Your grateful prayers to God garner good will for those executing God’s will. Thank Him for their trust that perseveres through persecution. Thank Jesus for those who share Jesus with words and deeds. Thank your heavenly Father for the fathers and mothers who model compassion, love, leadership and the nurturing of their children. Thank Him for single adults who hope in Christ and who serve unselfishly in His name. Gratitude prays!
“I always thank my God as I remember you in my prayers, because I hear about your love for all his holy people and your faith in the Lord Jesus.” Philemon 1:4-5
Prayer: Heavenly Father, thank You for the passionate prayers of Your people.
“Isaac was sixty years old when Rebekah gave birth to them.” Genesis 25:26b (NIV)
Do you ever get tired of waiting on God to answer your prayers? I do.
I get tired of saying the same old prayer day after day, month after month, year after year. Tired of telling God about the same old problems still going on. Tired of hearing myself pray about the same old issues, leading me to wonder if God is as tired of hearing my prayer requests as I am of praying them.
Recently I bowed my head and admitted to God that I was simply tired of praying and waiting.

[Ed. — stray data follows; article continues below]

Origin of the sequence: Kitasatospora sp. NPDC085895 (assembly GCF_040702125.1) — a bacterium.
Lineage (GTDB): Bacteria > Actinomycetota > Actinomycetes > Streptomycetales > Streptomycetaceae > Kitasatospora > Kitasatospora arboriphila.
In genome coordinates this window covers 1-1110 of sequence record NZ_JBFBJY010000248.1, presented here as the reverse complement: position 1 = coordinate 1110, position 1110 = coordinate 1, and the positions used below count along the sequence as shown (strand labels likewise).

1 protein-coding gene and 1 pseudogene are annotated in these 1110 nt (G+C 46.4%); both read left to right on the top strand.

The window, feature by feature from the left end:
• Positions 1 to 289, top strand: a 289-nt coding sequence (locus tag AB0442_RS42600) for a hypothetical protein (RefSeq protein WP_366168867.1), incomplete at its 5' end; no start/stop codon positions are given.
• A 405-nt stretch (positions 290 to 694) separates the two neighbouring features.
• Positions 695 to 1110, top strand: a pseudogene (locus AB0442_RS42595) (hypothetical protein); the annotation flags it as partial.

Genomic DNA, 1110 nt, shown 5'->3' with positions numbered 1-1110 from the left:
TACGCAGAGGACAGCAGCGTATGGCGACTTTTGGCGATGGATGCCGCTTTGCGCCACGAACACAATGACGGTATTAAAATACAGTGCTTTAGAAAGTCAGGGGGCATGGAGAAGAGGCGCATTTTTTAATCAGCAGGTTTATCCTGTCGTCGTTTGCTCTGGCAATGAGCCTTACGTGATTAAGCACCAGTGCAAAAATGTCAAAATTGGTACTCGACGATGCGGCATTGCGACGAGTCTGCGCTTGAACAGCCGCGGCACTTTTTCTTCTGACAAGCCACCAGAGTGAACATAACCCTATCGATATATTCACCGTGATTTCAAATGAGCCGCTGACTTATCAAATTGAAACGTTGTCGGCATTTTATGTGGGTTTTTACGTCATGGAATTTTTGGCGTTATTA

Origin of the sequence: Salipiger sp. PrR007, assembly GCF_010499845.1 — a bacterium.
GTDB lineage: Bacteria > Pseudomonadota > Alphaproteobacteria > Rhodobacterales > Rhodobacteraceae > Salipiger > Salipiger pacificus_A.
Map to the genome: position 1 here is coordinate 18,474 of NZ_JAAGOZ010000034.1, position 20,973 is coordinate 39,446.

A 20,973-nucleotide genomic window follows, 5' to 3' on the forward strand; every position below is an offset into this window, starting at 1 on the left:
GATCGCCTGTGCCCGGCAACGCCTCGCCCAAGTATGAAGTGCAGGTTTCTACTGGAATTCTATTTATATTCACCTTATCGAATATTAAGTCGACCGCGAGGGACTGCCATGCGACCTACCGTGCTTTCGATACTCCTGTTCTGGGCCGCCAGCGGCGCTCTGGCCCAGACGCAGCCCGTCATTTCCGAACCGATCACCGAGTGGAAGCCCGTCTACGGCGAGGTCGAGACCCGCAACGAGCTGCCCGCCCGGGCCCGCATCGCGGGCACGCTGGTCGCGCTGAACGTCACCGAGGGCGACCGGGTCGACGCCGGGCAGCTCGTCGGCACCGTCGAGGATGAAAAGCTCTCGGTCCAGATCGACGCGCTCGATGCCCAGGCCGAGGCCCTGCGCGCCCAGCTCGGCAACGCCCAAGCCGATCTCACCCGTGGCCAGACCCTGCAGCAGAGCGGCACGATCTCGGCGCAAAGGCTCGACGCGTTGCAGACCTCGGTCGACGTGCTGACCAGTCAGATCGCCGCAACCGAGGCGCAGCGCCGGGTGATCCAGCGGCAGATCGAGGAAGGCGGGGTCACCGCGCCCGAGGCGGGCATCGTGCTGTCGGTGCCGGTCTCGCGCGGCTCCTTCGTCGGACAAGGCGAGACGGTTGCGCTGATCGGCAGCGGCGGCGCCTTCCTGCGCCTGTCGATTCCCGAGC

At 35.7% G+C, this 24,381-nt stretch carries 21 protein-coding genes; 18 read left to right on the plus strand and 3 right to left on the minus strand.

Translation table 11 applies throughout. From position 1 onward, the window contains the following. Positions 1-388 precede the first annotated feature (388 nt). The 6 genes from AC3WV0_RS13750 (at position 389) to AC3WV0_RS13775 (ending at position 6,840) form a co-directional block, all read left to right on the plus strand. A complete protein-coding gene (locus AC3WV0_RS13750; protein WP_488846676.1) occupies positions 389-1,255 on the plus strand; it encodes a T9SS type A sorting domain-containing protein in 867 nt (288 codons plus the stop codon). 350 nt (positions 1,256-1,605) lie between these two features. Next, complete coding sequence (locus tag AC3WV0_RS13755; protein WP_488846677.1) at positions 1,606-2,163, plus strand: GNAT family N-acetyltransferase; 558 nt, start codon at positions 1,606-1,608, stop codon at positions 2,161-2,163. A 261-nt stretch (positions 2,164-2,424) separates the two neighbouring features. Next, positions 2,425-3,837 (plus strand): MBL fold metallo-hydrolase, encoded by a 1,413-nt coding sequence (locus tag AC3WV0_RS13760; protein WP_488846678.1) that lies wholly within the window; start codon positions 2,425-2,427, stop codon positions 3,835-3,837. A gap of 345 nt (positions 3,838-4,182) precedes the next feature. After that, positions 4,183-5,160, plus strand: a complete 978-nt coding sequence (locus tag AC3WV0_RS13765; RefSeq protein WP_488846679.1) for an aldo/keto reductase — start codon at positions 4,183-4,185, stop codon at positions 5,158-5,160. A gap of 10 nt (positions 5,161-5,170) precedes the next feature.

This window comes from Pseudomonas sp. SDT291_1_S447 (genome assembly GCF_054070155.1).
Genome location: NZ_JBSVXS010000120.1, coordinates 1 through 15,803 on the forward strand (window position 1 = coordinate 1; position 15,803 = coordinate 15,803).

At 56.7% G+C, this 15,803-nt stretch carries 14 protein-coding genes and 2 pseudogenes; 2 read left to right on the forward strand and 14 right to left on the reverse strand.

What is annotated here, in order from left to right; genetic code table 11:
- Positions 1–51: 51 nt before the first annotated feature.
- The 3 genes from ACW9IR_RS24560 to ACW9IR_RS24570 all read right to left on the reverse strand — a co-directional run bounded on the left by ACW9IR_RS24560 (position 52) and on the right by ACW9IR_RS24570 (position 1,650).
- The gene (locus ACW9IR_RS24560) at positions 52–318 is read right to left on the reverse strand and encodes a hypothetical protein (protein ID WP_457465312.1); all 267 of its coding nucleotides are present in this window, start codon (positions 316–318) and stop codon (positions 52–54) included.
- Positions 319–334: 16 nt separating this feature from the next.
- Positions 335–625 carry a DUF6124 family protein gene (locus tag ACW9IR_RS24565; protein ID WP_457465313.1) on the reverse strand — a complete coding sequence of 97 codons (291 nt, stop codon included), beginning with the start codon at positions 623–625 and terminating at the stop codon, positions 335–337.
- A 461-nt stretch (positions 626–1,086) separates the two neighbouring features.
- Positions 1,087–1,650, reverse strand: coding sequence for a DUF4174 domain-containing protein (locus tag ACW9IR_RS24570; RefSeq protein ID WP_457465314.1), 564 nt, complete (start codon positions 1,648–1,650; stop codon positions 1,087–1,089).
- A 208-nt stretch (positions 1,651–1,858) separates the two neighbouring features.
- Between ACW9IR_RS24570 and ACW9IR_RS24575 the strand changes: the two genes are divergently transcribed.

In a heavy state of emotional exhaustion, I turned to my Bible. I hoped a few verses would jump straight into my heart and give me patience. That day I read about when Isaac’s wife Rebekah gave birth to twin sons. One sentence in particular caught my eye and God used it to speak hope into my soul.
Genesis 25:26 tells us that Isaac was sixty years old when his twins were born; a simple Bible fact, yet profoundly meaningful to me on that specific day.
You see, Isaac had waited patiently for the Lord to provide the perfect wife. He was forty years old when he married Rebekah. That means Isaac waited twenty years for Rebekah to bear children!
He was a man of great patience who waited on God. And eventually his patient faith was rewarded.
In Genesis 25:21a we see that “Isaac pleaded with the Lord on behalf of his wife, because she was unable to have children.” (NLT) He earnestly and strongly prayed about their desires to have kids. He did not half-heartedly ask God for a son, he pleaded! He begged. He poured his heart out.
He trusted that God would provide and continued to pray the same desperate prayer for a son, day after day, month after month, year after year.
Isaac never gave up hope that his Lord could make the impossible, possible. And after twenty years, God gave him a son.
Are you tired of the wait? Tired of pleading with God just like Isaac? It may take twenty years for God to answer, or it may only take twenty minutes. But today, let’s find comfort in remembering Isaac’s patient faith and take hope in believing that God is not tired of hearing our prayers.
Dear Lord, please help me have patience and faith while I wait to hear from You. Help me live in excited anticipation for the day when I will see how You answer my prayers. In Jesus’ Name, Amen.
“Cry out, “Save us, God our Savior; gather us and deliver us from the nations, that we may give thanks to your holy name, and glory in your praise.” 1 Chronicles 16:35